If the figures Hirshfield inserts into these imaginary landscapes seem inordinately stiff, that is because he modeled them after mannequins, something he took no pains to disguise. In at least one instance, he makes visible the “seams” separating the mechanical arms from the torsos, and in many others, he leaves their hairless pubic regions open to view, indicating a possible obsession with pre-pubescent girls. Clothed or naked, nearly all of Hirshfield’s women appear listless, devoid of expression, their eyes locked onto things outside the frames. Others seem laughable in their prudish eroticization. Nude with Flowers (1945), in which blossoms cover the breasts and pubic area, has the figure swarmed by elaborately painted pigeons, some in flight, others improbably “perched” in midair against a background of leafy branches.
It’s tempting, given Hirshfield’s birth in 19th century Poland and his orthodox Jewish faith, to call at least some of his visions mystical; however, there’s no evidence to suggest Hirshfield was a devotee of spiritualism, as were many of his peers during the era in which he grew up. (He immigrated in 1890.) The fantasies, Meyer asserts, were the product of the artist’s imagination.
Some of the best paintings in the show pose perceptual challenges. Two Women in Front of a Mirror (1943) contains no reflections – only laterally reversed heads and bodies painted to create the illusion of figures reflected in a mirror. The giveaway ruse – identical views of one woman’s posterior – doesn’t take long to dismantle once you realize something’s amiss, namely that there is no mirror. Even so, the pictures do force you to question your senses. Attentive viewers will notice other anomalies, too, like the right-facing knee of the woman on the left that, according to the picture’s logic, ought to be pointed forward. A mistake? Consider that before Hirshfield began painting, he made and lost a fortune operating EZ-Walk, a manufacturer of orthotics and felt slippers for which he held numerous patents. With that in mind, we can speculate with a high degree of confidence that the “mistakes” attributed to him by critics weren’t mistakes at all.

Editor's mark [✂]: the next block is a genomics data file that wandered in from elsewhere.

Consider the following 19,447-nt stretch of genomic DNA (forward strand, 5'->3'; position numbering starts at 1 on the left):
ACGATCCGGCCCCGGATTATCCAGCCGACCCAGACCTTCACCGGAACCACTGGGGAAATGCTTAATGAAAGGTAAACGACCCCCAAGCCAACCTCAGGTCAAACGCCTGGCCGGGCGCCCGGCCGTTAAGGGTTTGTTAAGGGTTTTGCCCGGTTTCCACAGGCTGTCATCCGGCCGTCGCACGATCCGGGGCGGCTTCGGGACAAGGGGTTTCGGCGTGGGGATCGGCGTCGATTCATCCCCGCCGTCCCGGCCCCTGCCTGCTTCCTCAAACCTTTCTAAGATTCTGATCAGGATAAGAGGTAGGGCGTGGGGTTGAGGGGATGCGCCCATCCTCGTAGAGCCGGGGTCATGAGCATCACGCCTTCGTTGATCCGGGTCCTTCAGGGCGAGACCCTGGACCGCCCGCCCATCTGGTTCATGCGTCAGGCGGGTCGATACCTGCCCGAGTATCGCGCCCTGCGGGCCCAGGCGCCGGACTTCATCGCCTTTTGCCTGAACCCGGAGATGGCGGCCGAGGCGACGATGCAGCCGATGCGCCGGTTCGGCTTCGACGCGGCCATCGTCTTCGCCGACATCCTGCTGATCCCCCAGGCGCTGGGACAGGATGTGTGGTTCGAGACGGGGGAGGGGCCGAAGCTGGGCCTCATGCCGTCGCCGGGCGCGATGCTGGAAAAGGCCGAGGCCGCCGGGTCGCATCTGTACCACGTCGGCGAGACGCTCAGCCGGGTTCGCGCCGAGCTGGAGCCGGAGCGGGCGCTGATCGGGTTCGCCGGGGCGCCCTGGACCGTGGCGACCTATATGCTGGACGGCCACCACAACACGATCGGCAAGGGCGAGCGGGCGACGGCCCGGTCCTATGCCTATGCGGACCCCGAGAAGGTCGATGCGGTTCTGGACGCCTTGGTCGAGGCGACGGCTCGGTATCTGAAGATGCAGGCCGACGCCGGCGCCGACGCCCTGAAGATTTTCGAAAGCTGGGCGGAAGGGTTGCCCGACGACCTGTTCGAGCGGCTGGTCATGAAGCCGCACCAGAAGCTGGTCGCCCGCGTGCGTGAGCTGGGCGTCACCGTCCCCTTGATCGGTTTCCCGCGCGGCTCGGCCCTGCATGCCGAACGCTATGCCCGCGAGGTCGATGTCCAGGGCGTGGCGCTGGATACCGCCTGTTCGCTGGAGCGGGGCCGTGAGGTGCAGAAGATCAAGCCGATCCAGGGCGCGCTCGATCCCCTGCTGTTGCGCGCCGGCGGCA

The artist’s landscapes evince a similar disregard for veracity. Dog and Pups (1944) shows four canines looking more like fattened lambs than dogs. They hover atop a tapestry-like forest whose flatness calls attention to the disparity between the size of the animals and the low-relief “topography” against which they frolic. Another zinger: He placed the animals’ eyes on one side of their heads as if, like those of a flounder, they’d somehow migrated across the skulls.
To provide historical context, The Master of Two Left Feet re-stages portions of the two exhibitions that preceded Hirshfield’s one-person show at MoMA: They Taught Themselves: American Primitive Painters of the 20th Century (1941) and The First Papers of Surrealism (1942). In the first, Hirshfield’s works appear alongside those of a half dozen artists who weren’t his equals. (Grandma Moses, anyone?) The second fares better. It contains what may be Hirshfield’s most extraordinary painting, Girl With Pigeons (1942), accompanied by masterworks from Roberto Matta, Piet Mondrian, Leonora Carrington, William Baziotes and Yves Tanguy, along with photos and ephemera documenting the exhibition and its participants. To be clear, Hirshfield was not, in the main, a surrealist, but if you wanted to call him one Girl with Pigeons would be Exhibit A. The figure, Meyer informs, was painted vertically, but with the canvas swiveled horizontally, she floats slightly above a couch and stares vacantly, like a corpse with eyes wide open. In that orientation, the pigeon resting on her fingertips defies gravity.
Nonsequiturs of this sort can be found in almost any of the 80 paintings Hirshfield made between 1939 and his death in 1946. (A supplement to the catalog, compiled by Susan Davidson, an independent curator, contains photos of each and their respective exhibition histories, making for what amounts to a catalog raisonné.) The appearance of 30 of them here stands as a long overdue corrective, one that, for many, will be their first glimpse of a visionary artist whose work is seldom seen.
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“The Master of Two Left Feet: Morris Hirshfield Rediscovered” @ Cantor Arts Center through January 21, 2024.
About the author: David M. Roth is the editor, publisher and founder of Squarecylinder, where, since 2009, he has published over 400 reviews of Bay Area exhibitions. He was previously a contributor to Artweek and Art Ltd. and senior editor for art and culture at the Sacramento News & Review.